A revolution in the sharing of knowledge…

Transforming e-Knowledge  
TABLE OF CONTENTS     Introduction
© SCUP 2003
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A Manifesto for the e-Knowledge Industry (continued)


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Advisory Committee

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Yesterday Today   Tomorrow
Rudimentary standards for computer-based training (CBT) are developed.   Clusters of international standards groups create the first generation of standards for learning objects and e-content repositories.   Iterative cycles of standards development continue, creating truly scaleable, interoperable standards for digital content, its access, and transmission.
Organizational infrastructures are introduced for using digitized knowledge.   Early generations of integrated portals, enterprise resource planning (ERP) systems, learning management systems, learning content management systems, and knowledge sharing tools.   Powerful, open (yet secure) enterprise application infrastructures and solutions support knowledge sharing and reinvention of business processes, organizational dynamics, and knowledge cultures.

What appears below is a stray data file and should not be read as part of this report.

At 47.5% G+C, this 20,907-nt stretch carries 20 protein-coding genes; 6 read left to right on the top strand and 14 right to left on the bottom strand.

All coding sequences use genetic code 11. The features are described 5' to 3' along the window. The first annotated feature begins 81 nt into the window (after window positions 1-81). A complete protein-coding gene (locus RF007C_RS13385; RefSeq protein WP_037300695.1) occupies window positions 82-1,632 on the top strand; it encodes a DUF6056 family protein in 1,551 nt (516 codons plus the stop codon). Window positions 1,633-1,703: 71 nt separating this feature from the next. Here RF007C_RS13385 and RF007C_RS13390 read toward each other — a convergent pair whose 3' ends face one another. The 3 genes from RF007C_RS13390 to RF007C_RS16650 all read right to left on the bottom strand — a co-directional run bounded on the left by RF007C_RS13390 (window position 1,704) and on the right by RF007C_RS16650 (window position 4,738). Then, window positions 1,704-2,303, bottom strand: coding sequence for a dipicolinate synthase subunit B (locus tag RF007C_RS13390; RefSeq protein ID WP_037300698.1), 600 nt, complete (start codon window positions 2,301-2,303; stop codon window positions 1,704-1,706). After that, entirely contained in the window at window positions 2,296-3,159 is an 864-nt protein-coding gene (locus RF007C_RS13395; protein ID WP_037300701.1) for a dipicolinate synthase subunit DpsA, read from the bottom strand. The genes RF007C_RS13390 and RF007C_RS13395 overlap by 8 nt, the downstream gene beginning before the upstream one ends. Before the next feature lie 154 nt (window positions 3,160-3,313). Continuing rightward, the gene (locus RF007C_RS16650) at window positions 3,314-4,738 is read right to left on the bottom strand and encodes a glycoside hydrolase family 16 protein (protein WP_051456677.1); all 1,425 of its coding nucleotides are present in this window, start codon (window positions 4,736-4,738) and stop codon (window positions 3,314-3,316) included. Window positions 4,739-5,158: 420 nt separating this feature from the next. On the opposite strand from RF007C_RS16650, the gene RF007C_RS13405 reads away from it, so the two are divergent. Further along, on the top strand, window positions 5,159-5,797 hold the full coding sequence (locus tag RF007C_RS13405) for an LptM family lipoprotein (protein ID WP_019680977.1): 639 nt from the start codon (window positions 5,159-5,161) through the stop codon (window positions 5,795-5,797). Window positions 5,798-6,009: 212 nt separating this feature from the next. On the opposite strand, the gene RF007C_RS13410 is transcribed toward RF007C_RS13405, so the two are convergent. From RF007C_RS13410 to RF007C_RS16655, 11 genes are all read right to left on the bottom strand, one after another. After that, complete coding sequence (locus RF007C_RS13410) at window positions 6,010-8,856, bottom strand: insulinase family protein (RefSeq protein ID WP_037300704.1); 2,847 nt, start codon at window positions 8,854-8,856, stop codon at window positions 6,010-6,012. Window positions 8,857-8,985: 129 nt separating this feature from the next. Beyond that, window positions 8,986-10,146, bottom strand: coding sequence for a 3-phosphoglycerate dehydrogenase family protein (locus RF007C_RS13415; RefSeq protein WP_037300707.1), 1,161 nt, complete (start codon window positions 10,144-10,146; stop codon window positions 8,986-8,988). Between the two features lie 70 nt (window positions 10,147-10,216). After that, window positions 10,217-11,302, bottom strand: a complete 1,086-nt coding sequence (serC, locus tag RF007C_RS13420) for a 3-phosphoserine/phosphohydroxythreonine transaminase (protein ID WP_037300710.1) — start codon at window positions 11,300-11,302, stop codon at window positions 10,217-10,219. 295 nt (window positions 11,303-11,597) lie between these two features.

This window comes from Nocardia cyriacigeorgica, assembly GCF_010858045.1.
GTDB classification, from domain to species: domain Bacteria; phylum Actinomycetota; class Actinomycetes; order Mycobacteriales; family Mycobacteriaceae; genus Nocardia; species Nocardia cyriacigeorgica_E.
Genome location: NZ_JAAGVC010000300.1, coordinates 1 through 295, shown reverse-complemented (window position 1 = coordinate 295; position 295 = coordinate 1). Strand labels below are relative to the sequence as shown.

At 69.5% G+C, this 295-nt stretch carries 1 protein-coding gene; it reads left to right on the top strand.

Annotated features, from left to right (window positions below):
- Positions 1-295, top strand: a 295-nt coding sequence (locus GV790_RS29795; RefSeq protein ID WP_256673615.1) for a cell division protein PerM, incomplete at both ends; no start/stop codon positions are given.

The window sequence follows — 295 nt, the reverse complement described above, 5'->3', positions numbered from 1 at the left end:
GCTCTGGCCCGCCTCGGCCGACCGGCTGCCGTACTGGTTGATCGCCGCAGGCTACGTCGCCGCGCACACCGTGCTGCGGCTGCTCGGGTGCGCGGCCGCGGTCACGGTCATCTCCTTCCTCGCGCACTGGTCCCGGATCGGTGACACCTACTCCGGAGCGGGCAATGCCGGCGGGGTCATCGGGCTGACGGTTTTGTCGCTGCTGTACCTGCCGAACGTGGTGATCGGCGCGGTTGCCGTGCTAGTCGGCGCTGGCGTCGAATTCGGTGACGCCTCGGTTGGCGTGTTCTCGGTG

Content is held in proprietary channels — courses, books and corporate repositories — that are impermeable, vertical silos.   New repositories and models of sharing content are under development — e.g., MERLOT and the Advanced Distributed Learning (ADL) co-lab, plus the SPARC model for institutional repositories.   Robust, open content marketplaces create horizontal channels for exchanging content and aggregating supply and demand.
Formal knowledge management is practiced by selected, knowledge-centric organizations.   The practice of knowledge management expands as tools develop and knowledge ecologies are understood. Insight develops on making communities of practice both effective and reflective.   Enterprises actively shape their knowledge ecologies. Knowledge management is practiced throughout all organizations, fused with learning. Communities of practice are the key strategic organizational unit in the Knowledge Economy.
Users acquire knowledge in fixed locations tied to physical repositories and links to networks.   Mobile devices and wireless networks are enabling users to acquire, create, and store knowledge anywhere and any time.   Pervasive information and communication technology (ICT} environments will enable people to experience knowledge any time, any place, and in new ways. Knowledge sharing acquires amenity. Leading-edge knowledge users experience an order-of-magnitude leap in their capability to acquire, use, and share knowledge.

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